Deep within the heart of a mountain in west Texas, a giant clock is under construction. Hundreds of feet tall and built of the sturdiest metals, this engineering marvel is designed to tick for 10,000 years. Occasionally, it will chime, but it will never repeat the same melody—not once in a deca-millennium.
This is not science fiction. The Long Now Foundation has begun this multi-decade project with the hope that it inspires long-term thinking and encourages us to consider our impact on future generations. It is certainly a refreshing undertaking in a world so often obsessed with the latest tweet, scandal and earnings release.
Although investors are often told to take a long-term perspective, the investment industry itself is set up to encourage short-term thinking and behaviour with its constant barrage of data and news. It can be easy to get caught up in the information overload and noise. But that type of short-term thinking can frequently lead to poor investment decisions that are based on emotion and cognitive bias rather than a prudent assessment of risk and return.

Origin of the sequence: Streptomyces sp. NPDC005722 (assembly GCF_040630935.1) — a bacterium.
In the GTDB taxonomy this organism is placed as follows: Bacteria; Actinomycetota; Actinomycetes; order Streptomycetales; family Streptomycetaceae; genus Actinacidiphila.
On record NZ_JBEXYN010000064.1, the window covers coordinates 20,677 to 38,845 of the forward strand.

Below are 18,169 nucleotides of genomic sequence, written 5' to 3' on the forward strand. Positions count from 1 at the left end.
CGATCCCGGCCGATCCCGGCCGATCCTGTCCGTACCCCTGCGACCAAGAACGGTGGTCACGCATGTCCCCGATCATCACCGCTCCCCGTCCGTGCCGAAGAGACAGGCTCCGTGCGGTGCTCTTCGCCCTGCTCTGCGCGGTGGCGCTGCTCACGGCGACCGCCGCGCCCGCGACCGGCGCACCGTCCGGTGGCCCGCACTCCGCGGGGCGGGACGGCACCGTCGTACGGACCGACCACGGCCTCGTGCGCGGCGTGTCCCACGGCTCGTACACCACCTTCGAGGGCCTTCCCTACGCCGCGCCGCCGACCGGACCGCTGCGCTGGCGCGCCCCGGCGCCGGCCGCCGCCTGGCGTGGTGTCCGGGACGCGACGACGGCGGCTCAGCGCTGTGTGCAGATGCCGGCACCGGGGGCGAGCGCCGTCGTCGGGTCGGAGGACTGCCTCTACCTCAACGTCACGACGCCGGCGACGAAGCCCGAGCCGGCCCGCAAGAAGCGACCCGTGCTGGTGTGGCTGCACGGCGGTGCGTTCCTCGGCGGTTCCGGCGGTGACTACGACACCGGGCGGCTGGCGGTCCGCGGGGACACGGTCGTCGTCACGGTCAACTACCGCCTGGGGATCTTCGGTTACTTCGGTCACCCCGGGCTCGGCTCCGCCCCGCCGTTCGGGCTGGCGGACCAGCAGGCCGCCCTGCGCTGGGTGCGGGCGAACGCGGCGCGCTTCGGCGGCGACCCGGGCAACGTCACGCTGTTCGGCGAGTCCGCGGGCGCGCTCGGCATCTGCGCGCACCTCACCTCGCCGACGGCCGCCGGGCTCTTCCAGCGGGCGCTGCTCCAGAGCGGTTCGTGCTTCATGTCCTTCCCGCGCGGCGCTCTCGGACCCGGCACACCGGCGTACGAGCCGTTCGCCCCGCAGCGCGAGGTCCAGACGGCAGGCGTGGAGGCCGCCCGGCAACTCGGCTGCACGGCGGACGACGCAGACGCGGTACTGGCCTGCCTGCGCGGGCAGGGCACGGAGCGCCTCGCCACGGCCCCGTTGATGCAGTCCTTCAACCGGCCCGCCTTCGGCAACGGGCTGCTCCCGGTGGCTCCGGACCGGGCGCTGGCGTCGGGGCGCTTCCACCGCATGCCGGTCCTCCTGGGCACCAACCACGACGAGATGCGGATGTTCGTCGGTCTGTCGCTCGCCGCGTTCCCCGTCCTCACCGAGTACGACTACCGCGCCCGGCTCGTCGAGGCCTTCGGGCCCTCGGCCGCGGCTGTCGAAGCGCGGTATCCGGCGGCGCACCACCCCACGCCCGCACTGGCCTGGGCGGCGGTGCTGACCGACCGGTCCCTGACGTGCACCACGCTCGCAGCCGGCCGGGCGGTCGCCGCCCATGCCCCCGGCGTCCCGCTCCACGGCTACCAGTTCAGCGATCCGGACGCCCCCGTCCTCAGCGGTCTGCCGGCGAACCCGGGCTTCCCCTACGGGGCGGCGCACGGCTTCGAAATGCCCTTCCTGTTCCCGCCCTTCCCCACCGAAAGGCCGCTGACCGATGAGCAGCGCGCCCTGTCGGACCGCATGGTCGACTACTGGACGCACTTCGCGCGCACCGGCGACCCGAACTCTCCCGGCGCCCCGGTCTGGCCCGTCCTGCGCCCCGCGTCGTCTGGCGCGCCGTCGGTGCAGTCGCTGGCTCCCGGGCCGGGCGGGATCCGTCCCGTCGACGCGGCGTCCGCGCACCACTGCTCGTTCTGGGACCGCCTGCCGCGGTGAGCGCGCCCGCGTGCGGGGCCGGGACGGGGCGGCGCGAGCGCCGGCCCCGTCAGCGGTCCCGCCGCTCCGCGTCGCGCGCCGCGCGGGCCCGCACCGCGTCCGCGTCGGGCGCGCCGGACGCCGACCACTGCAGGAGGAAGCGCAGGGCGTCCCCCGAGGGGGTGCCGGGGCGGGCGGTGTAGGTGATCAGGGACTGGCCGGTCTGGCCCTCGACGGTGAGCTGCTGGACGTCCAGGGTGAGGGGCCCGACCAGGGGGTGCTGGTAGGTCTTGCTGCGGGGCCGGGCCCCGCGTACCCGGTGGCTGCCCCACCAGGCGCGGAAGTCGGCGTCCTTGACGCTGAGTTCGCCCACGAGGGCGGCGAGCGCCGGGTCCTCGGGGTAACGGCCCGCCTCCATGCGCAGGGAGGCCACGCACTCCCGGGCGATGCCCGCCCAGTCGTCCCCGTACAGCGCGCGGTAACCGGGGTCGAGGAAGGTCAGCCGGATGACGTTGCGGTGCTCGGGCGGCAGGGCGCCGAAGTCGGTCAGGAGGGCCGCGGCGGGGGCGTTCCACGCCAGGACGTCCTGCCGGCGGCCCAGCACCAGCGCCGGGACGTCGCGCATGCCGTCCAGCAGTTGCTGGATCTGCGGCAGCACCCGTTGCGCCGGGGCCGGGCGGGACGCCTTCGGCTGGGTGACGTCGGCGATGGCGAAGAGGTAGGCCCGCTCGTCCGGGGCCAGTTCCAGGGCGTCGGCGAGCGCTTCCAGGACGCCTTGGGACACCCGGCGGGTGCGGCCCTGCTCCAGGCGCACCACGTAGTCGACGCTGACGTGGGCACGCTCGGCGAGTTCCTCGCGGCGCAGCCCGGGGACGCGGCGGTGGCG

Short-term thinking can frequently lead to poor investment decisions.
A long-term perspective is not only possible for investors—it is often a distinct competitive advantage. Not only does this mindset allow investors to distinguish between signal and noise, it is essential in building portfolios that are resilient. This is why “think long term” is a bedrock value within our investment culture at Mawer.
So how can investors cultivate a long-term focus? In our experience, it’s facilitated by having a consistent and systematic investment approach. Such an approach helps investors to ignore market noise and shift their focus to key drivers of long-term growth. At Mawer, our approach is to systematically build diverse portfolios of wealth-creating companies, with excellent management teams, that can be purchased at an attractive price. We look for companies that will stand the test of time. And no matter what the market outlook, we consistently adhere to this approach.
It may sound boring to eschew the market thrill ride in favour of taking a long-term approach, but in our 40 years of experience, boring works. The giant clock is a good reminder to maintain that perspective.